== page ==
Continuously monitor and measure your progress - ZWL is typically a rather long journey. It took the Burt’s Bees business three years to achieve this at its three facilities, so it is important to provide regular feedback via robust monitoring and measurement in order to see and celebrate progress. A key enabler for the Burt’s Bees team was the “Green Derby” monthly audit of by-product bins which scored the accuracy of sorting waste into composting, recycling and residual trash. A progress report became a standing agenda item at monthly all-employee manufacturing and distribution meetings, and progress was tied to employees’ short-term incentive eligibility. Industrial floor scales were also deployed at each facility to weigh by-products before they were shipped off-site which allowed Burt’s Bees to ensure landfill waste was being reduced as well as diverted.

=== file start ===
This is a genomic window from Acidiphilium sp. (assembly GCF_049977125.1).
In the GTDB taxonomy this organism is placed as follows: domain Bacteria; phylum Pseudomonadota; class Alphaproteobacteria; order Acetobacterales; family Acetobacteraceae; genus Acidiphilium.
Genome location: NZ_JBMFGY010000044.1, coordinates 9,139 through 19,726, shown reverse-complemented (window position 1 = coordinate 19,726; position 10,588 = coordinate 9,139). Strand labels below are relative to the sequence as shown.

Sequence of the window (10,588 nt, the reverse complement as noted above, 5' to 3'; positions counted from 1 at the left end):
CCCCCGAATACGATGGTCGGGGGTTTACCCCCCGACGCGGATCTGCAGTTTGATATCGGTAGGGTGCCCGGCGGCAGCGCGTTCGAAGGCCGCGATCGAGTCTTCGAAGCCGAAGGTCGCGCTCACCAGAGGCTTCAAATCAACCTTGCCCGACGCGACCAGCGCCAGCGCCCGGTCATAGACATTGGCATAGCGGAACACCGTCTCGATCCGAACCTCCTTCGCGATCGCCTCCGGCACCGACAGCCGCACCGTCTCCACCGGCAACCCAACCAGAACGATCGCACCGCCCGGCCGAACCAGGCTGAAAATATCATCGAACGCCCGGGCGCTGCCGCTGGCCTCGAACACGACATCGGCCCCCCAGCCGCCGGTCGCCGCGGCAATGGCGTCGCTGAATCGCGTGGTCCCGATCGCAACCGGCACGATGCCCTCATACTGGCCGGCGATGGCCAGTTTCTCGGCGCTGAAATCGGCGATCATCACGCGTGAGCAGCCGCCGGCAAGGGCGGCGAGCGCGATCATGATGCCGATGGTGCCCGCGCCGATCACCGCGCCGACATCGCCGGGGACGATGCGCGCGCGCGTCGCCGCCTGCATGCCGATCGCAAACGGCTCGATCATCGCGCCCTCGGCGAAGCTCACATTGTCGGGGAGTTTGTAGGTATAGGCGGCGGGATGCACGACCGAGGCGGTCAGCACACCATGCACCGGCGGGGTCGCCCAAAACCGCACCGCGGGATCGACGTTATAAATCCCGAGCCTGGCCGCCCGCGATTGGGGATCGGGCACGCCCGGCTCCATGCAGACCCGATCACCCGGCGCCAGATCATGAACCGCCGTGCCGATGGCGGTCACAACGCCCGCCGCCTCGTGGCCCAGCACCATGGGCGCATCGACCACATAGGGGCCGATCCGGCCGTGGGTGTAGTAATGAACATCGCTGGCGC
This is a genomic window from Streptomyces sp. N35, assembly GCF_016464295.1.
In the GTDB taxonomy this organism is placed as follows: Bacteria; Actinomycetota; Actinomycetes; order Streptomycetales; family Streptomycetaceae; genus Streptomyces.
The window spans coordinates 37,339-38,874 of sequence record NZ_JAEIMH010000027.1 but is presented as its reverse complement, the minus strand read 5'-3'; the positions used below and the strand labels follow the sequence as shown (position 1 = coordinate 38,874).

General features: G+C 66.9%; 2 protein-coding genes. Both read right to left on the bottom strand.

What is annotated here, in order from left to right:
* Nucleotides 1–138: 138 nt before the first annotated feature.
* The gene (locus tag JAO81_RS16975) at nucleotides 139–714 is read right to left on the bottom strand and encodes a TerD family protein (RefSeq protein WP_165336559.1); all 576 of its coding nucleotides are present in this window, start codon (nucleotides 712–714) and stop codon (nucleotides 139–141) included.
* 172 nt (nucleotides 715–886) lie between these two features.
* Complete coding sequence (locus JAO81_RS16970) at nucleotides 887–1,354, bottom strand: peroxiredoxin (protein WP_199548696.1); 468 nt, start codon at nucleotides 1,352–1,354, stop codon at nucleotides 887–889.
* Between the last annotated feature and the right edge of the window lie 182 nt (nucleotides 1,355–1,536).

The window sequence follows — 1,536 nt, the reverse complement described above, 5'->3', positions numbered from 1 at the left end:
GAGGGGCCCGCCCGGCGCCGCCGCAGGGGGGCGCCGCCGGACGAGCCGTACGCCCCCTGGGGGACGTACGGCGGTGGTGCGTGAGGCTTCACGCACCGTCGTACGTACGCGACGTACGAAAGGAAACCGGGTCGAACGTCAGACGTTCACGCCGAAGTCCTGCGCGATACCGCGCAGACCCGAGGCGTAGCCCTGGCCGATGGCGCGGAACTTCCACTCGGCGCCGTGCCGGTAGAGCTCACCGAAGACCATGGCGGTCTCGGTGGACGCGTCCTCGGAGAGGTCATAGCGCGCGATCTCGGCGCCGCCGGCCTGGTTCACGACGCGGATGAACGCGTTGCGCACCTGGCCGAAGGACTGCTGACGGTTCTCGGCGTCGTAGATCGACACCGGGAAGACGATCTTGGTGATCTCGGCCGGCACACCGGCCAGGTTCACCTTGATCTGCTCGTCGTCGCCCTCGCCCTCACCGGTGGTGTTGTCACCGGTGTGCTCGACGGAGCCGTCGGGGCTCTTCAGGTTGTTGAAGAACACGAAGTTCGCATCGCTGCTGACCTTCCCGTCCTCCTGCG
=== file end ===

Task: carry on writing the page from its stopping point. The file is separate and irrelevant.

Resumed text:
Leverage your waste diversion partner to achieve your ZWL goal – An important factor in the Burt’s Bees team’s success was enlisting a waste management expert, who intermediates all of its diversion needs with 17 actual service providers. The Burt’s Bees team is also able to leverage the larger waste volumes of this partner for more favorable national contract pricing. If working directly with a recycler, remember that recyclables are commodities and it’s in the recycling firm’s interest to take the high-value, high-volume materials. Don’t hold back in pushing your recycler(s) to “take the good with the bad”. For instance, using your valuable streams (such as cardboard) to incentivize a recycling outlet to take less desirable materials (such as mixed plastic films) can create a win / win for you and your recycler. Finally, keep up to date as non-landfill outlets for by-products are evolving rapidly so what was not possible yesterday may be tomorrow, or even today.